The National Forest System contains the largest network of trails in the world but lacks the resources and staff to keep up with growing recreation demands, according to the first government study on the topic in nearly 25 years. And two national public lands groups who requested the study—one of which is a trail riding group—say the results spell out the need for improved investments for the forest service trail system, including more reliable funding and a more systematic approach to organizing volunteers.

According to the study from the Government Accountability Office (GAO), a non-partisan government research wing, forest service trails are receiving more use than ever even as the maintenance and reconstruction backlog ballooned to $524 million in 2012. That figure has increased by more than half since 1989, the last time the GAO analyzed the national forest trail system.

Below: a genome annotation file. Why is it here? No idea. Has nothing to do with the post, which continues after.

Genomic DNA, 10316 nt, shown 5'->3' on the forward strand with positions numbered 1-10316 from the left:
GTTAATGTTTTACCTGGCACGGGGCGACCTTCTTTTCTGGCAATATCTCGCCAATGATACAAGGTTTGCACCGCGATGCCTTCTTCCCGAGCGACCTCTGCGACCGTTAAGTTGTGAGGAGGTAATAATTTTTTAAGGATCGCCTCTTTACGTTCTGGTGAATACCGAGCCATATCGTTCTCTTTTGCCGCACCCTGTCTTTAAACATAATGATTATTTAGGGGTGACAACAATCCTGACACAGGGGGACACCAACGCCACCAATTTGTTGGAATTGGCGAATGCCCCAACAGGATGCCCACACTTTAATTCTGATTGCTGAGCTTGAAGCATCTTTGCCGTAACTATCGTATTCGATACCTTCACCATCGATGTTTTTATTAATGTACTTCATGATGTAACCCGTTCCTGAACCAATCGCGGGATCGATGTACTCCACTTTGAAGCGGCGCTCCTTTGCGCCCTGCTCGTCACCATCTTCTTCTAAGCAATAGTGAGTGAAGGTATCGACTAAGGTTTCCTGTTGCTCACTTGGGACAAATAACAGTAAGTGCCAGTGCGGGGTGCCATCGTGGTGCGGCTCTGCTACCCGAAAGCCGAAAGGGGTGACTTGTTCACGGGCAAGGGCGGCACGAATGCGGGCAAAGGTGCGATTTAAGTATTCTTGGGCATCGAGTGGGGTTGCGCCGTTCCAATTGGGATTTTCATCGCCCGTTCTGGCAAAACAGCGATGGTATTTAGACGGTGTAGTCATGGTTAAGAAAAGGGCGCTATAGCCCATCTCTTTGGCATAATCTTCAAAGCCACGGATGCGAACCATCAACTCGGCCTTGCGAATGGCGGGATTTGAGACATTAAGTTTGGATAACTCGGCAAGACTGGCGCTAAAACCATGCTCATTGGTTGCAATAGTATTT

While more people than ever are heading into national forests, only one quarter of all trails are maintained to standard. According to the report, this backlog prevents public access, poses dangers to public safety, and degrades clean water.

The Wilderness Society and Back Country Horsemen of America originally requested the study from several Congress members including Rep. Mark Simpson of Idaho, Rep. Cynthia Lummis of Wyoming, and Rep. Jim Moran of Virginia. The groups say the report’s findings present cause for concern but are not an insurmountable challenge.

According to The Wilderness Society, the most straight-forward solution is more reliable trail funding to better match